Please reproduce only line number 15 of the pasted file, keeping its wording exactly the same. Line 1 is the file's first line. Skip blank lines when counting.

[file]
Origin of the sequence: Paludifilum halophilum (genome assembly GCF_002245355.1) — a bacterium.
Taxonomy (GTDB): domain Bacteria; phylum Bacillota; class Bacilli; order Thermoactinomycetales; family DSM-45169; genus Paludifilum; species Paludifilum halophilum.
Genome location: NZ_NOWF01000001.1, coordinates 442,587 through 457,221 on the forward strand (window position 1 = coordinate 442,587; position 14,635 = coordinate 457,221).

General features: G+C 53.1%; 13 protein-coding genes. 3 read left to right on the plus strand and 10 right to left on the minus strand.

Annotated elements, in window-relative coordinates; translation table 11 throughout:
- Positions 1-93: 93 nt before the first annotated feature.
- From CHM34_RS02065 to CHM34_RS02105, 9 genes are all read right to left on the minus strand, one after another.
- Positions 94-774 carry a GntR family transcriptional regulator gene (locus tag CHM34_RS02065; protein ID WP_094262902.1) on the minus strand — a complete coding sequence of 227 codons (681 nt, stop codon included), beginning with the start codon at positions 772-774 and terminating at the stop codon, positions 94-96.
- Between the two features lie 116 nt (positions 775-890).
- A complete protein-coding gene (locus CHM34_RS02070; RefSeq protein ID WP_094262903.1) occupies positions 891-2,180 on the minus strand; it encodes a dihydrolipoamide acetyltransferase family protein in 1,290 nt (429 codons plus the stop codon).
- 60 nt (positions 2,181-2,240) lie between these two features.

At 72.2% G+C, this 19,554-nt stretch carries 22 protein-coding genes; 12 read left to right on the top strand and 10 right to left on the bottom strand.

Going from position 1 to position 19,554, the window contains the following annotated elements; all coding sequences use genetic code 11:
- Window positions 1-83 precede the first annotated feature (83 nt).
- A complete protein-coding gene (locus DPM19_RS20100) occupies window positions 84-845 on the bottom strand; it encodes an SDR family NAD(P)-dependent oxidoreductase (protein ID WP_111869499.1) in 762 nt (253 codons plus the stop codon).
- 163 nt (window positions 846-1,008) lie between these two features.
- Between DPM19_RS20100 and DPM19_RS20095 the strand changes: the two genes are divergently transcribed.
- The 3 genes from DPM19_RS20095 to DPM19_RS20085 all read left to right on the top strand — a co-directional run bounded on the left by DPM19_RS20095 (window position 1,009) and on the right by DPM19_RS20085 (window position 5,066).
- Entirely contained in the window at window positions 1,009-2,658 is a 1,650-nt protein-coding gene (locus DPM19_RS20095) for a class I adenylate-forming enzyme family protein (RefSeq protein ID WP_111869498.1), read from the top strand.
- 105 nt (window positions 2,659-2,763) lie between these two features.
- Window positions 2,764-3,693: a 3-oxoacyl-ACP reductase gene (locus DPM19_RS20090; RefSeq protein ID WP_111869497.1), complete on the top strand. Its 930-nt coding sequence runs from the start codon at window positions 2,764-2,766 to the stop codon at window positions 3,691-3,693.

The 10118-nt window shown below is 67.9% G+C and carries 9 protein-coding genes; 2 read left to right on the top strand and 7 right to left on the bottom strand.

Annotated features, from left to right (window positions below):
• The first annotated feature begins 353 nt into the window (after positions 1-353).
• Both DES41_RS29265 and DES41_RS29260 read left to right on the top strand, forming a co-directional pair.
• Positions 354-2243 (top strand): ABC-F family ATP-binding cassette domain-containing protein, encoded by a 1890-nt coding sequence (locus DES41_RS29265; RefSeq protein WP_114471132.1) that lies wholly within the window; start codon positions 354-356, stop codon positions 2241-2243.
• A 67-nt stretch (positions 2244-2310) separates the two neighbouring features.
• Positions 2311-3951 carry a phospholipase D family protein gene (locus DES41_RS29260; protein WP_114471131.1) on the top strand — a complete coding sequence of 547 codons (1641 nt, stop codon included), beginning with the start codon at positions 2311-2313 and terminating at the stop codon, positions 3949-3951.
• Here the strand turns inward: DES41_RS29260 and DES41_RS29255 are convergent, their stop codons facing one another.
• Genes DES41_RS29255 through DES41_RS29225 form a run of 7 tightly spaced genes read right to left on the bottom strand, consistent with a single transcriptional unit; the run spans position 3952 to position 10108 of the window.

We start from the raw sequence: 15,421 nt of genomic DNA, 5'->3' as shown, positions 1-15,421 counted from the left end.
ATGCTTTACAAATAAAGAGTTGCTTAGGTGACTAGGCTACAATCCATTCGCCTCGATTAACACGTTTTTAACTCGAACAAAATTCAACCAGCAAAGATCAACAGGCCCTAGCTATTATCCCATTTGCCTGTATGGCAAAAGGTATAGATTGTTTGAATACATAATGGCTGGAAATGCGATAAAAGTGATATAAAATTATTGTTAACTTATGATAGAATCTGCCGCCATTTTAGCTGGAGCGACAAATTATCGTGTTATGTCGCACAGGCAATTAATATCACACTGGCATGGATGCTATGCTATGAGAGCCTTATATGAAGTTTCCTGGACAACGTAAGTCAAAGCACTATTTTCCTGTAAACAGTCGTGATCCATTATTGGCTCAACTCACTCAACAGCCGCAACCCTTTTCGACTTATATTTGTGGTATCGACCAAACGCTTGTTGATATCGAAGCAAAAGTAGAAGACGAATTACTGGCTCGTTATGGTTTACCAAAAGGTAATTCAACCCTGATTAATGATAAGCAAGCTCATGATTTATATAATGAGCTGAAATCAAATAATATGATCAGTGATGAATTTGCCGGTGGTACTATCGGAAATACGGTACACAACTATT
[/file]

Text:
- A complete protein-coding gene (locus DPM19_RS20100) occupies window positions 84-845 on the bottom strand; it encodes an SDR family NAD(P)-dependent oxidoreductase (protein ID WP_111869499.1) in 762 nt (253 codons plus the stop codon).